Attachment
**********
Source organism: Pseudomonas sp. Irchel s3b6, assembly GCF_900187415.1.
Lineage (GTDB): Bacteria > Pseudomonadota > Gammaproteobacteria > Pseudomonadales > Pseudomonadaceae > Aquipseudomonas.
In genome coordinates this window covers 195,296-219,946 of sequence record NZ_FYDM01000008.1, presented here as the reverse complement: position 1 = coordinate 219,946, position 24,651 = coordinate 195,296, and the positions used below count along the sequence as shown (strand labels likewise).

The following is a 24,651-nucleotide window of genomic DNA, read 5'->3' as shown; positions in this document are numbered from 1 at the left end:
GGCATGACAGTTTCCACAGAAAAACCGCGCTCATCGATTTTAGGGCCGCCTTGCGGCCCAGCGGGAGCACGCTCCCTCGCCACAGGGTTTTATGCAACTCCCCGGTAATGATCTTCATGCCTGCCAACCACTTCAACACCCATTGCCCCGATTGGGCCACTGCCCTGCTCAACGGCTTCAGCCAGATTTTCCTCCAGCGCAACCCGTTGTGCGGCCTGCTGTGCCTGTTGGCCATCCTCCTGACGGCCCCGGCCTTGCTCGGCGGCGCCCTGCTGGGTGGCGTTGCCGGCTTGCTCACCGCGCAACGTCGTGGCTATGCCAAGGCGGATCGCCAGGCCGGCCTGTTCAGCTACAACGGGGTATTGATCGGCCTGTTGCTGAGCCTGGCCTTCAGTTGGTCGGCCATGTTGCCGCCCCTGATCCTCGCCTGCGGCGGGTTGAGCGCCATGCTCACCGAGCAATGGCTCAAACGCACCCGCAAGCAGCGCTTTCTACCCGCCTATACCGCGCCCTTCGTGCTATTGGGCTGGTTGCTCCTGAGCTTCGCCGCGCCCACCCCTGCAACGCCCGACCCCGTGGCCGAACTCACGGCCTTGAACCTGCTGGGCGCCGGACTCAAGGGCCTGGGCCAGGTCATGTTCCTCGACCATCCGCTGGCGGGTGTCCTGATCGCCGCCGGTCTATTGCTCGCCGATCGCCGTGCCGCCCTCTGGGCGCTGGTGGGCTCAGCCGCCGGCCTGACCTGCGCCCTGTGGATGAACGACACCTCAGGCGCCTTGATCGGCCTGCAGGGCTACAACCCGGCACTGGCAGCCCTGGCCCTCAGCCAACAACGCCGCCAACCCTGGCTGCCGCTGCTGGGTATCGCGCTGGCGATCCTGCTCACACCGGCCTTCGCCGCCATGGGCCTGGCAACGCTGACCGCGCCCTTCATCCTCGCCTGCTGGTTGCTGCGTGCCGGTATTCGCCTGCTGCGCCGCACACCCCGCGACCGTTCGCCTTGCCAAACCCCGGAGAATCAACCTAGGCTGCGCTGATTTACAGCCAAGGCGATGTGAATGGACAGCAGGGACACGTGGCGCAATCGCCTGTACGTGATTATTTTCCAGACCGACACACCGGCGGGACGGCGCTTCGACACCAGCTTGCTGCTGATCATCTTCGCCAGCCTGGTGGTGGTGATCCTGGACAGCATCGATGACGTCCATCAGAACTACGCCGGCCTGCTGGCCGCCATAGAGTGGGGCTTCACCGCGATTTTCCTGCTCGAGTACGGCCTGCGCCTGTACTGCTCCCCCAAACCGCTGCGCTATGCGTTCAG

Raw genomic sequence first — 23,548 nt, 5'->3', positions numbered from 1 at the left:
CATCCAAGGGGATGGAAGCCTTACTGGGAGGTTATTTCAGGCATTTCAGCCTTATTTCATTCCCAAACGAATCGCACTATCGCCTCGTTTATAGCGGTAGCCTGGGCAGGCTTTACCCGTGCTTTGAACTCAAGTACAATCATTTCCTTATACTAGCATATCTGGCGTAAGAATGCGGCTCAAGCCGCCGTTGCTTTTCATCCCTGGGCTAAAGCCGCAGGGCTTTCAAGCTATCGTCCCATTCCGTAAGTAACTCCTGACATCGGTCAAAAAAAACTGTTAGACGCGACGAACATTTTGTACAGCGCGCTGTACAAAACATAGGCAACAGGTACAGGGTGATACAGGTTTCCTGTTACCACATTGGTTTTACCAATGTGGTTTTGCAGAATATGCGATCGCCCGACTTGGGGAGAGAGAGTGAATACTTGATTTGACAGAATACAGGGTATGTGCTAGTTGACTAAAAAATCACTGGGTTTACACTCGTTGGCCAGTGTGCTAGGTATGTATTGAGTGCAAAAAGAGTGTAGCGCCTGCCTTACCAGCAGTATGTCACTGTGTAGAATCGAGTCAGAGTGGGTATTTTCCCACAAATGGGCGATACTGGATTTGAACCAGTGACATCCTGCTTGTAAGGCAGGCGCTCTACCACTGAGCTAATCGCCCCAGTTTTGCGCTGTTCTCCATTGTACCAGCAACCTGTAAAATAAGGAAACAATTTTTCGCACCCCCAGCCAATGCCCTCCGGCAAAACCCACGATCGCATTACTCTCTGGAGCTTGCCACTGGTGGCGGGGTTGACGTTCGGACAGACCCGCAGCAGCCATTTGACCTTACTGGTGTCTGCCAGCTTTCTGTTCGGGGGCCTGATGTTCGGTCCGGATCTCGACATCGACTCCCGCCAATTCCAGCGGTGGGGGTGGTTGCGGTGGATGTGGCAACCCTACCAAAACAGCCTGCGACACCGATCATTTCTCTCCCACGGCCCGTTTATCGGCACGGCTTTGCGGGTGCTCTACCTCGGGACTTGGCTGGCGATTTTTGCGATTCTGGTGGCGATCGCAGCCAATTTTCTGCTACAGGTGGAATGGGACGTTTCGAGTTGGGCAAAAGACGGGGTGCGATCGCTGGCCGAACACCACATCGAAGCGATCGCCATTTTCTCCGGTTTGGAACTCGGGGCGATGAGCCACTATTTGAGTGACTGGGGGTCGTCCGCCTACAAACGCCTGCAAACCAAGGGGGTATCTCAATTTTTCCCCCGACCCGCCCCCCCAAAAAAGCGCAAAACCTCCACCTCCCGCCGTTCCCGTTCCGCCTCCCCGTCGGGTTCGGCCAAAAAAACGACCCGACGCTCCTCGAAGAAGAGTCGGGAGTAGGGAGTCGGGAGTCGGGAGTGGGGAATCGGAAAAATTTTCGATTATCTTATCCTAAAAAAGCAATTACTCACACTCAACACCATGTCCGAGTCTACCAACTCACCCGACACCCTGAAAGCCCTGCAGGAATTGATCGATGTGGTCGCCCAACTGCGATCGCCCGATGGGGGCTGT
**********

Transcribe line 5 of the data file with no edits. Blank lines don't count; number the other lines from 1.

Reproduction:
GGCATGACAGTTTCCACAGAAAAACCGCGCTCATCGATTTTAGGGCCGCCTTGCGGCCCAGCGGGAGCACGCTCCCTCGCCACAGGGTTTTATGCAACTCCCCGGTAATGATCTTCATGCCTGCCAACCACTTCAACACCCATTGCCCCGATTGGGCCACTGCCCTGCTCAACGGCTTCAGCCAGATTTTCCTCCAGCGCAACCCGTTGTGCGGCCTGCTGTGCCTGTTGGCCATCCTCCTGACGGCCCCGGCCTTGCTCGGCGGCGCCCTGCTGGGTGGCGTTGCCGGCTTGCTCACCGCGCAACGTCGTGGCTATGCCAAGGCGGATCGCCAGGCCGGCCTGTTCAGCTACAACGGGGTATTGATCGGCCTGTTGCTGAGCCTGGCCTTCAGTTGGTCGGCCATGTTGCCGCCCCTGATCCTCGCCTGCGGCGGGTTGAGCGCCATGCTCACCGAGCAATGGCTCAAACGCACCCGCAAGCAGCGCTTTCTACCCGCCTATACCGCGCCCTTCGTGCTATTGGGCTGGTTGCTCCTGAGCTTCGCCGCGCCCACCCCTGCAACGCCCGACCCCGTGGCCGAACTCACGGCCTTGAACCTGCTGGGCGCCGGACTCAAGGGCCTGGGCCAGGTCATGTTCCTCGACCATCCGCTGGCGGGTGTCCTGATCGCCGCCGGTCTATTGCTCGCCGATCGCCGTGCCGCCCTCTGGGCGCTGGTGGGCTCAGCCGCCGGCCTGACCTGCGCCCTGTGGATGAACGACACCTCAGGCGCCTTGATCGGCCTGCAGGGCTACAACCCGGCACTGGCAGCCCTGGCCCTCAGCCAACAACGCCGCCAACCCTGGCTGCCGCTGCTGGGTATCGCGCTGGCGATCCTGCTCACACCGGCCTTCGCCGCCATGGGCCTGGCAACGCTGACCGCGCCCTTCATCCTCGCCTGCTGGTTGCTGCGTGCCGGTATTCGCCTGCTGCGCCGCACACCCCGCGACCGTTCGCCTTGCCAAACCCCGGAGAATCAACCTAGGCTGCGCTGATTTACAGCCAAGGCGATGTGAATGGACAGCAGGGACACGTGGCGCAATCGCCTGTACGTGATTATTTTCCAGACCGACACACCGGCGGGACGGCGCTTCGACACCAGCTTGCTGCTGATCATCTTCGCCAGCCTGGTGGTGGTGATCCTGGACAGCATCGATGACGTCCATCAGAACTACGCCGGCCTGCTGGCCGCCATAGAGTGGGGCTTCACCGCGATTTTCCTGCTCGAGTACGGCCTGCGCCTGTACTGCTCCCCCAAACCGCTGCGCTATGCGTTCAG